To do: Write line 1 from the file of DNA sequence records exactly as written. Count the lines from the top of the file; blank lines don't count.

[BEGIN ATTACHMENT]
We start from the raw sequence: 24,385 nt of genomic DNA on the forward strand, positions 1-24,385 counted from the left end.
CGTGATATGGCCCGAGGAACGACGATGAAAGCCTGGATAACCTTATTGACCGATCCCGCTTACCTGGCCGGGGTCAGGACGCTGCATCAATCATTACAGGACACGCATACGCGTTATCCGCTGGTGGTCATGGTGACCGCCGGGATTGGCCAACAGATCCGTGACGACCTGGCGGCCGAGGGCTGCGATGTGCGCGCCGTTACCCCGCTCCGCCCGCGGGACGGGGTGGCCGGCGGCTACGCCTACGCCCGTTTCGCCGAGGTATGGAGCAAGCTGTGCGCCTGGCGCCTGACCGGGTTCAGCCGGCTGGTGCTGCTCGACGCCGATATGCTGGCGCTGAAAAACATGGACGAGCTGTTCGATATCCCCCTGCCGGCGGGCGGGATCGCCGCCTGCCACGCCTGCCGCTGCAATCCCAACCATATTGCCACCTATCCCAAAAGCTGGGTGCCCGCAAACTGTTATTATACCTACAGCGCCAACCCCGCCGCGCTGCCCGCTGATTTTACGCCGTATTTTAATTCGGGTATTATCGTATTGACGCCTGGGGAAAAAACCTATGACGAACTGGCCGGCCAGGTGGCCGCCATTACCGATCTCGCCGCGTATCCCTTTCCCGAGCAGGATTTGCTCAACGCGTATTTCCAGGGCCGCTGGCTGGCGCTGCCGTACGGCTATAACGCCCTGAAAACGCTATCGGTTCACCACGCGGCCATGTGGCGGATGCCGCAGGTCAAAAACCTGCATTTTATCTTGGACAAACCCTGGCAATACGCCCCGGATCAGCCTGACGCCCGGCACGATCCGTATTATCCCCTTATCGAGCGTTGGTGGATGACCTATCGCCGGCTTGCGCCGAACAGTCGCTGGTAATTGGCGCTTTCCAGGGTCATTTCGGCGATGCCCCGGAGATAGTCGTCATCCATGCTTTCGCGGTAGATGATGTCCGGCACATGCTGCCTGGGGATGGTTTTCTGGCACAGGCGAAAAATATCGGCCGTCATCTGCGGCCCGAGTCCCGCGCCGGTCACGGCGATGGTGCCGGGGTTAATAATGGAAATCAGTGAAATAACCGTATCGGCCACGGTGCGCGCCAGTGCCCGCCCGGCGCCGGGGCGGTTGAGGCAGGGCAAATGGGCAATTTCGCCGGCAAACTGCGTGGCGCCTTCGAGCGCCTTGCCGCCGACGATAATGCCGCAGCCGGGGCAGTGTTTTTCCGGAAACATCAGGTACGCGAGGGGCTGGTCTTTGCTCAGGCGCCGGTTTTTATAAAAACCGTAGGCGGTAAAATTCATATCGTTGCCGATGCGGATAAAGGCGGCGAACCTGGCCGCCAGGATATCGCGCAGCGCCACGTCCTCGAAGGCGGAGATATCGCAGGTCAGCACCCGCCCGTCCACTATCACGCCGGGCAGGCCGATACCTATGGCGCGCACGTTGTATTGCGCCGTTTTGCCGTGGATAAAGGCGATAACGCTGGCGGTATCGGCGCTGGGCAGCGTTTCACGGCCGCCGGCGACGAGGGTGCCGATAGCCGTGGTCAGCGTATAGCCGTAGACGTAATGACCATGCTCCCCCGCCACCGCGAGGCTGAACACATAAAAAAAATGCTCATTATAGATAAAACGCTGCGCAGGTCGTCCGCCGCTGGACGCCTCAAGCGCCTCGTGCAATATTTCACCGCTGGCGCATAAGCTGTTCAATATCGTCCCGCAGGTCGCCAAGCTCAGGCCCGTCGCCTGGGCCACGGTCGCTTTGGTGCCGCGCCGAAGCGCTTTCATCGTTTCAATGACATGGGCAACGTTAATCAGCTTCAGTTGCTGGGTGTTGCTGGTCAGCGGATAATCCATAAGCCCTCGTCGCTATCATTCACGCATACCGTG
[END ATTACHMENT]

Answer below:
We start from the raw sequence: 24,385 nt of genomic DNA on the forward strand, positions 1-24,385 counted from the left end.